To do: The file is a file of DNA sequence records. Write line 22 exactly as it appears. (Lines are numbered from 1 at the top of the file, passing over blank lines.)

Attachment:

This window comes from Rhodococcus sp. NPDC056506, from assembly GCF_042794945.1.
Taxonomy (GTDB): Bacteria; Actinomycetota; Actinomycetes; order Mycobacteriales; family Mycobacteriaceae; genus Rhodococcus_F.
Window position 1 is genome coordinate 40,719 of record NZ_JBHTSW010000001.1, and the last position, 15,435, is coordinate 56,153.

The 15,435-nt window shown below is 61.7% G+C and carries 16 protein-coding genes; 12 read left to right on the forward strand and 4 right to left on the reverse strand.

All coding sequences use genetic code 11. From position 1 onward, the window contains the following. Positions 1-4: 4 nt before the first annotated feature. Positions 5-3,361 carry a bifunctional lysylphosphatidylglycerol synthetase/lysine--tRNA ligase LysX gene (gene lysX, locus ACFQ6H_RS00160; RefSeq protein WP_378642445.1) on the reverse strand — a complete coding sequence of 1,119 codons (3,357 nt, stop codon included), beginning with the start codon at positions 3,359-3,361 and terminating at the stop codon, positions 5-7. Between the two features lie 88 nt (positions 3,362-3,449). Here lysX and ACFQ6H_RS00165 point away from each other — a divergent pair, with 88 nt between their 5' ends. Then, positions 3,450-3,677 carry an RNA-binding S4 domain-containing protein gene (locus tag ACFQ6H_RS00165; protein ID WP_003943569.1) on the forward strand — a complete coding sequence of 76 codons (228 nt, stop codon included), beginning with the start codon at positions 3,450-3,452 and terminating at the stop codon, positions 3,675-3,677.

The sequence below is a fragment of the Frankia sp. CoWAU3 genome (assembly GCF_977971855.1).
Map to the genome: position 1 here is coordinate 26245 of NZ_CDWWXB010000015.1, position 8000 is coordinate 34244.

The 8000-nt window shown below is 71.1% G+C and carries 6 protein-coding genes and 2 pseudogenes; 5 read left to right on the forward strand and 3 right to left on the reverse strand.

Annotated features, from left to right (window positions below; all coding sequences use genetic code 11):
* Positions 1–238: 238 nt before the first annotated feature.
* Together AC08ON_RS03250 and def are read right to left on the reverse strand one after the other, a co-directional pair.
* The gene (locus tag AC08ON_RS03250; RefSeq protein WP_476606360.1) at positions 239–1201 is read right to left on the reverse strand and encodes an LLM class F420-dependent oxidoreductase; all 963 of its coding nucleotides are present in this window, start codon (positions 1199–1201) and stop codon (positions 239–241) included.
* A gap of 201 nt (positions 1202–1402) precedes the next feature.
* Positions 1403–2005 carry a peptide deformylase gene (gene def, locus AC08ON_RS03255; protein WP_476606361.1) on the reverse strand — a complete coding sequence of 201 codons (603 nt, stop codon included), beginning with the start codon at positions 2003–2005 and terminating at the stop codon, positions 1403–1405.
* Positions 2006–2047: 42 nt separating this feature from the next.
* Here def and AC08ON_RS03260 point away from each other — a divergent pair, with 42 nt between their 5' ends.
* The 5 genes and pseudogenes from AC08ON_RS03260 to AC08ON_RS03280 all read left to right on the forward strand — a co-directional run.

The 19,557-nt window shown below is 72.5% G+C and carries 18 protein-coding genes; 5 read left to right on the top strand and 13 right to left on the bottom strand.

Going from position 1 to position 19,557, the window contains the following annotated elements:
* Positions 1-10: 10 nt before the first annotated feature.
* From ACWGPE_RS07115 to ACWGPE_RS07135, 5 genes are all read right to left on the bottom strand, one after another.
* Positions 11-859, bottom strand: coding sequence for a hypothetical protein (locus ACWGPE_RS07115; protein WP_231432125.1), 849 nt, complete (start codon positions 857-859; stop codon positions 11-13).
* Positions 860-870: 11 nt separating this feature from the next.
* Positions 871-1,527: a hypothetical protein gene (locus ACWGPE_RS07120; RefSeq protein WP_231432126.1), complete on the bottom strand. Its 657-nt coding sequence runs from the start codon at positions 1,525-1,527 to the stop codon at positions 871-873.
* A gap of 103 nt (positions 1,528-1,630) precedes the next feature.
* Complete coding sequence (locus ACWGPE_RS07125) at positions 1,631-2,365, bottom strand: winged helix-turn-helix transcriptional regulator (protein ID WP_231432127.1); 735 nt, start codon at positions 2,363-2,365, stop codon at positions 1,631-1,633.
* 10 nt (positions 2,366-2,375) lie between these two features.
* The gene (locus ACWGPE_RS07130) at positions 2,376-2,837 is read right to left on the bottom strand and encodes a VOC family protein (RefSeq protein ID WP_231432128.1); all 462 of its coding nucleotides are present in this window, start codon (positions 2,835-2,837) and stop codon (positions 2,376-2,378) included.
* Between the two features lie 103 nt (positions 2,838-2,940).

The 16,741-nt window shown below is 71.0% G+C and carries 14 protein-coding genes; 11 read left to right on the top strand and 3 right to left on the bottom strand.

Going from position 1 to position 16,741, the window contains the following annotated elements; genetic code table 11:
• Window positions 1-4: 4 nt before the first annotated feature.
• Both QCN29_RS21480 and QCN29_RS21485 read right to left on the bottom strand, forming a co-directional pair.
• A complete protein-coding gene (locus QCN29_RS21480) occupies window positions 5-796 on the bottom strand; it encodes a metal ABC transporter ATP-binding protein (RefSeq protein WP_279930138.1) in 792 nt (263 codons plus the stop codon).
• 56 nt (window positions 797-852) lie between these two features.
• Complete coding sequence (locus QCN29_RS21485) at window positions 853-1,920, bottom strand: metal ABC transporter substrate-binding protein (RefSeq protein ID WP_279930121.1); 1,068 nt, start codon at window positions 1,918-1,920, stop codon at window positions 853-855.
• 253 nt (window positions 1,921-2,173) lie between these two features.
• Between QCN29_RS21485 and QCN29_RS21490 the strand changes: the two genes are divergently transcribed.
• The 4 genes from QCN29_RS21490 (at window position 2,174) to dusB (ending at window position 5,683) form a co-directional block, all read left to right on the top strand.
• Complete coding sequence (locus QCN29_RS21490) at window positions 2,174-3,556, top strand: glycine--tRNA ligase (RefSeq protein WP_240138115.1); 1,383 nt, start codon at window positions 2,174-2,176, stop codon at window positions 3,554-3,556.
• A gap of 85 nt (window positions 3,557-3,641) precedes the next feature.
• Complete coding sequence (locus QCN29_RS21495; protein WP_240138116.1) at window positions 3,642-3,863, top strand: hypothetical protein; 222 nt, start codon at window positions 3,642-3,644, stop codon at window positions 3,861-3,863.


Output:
* Positions 11-859, bottom strand: coding sequence for a hypothetical protein (locus ACWGPE_RS07115; protein WP_231432125.1), 849 nt, complete (start codon positions 857-859; stop codon positions 11-13).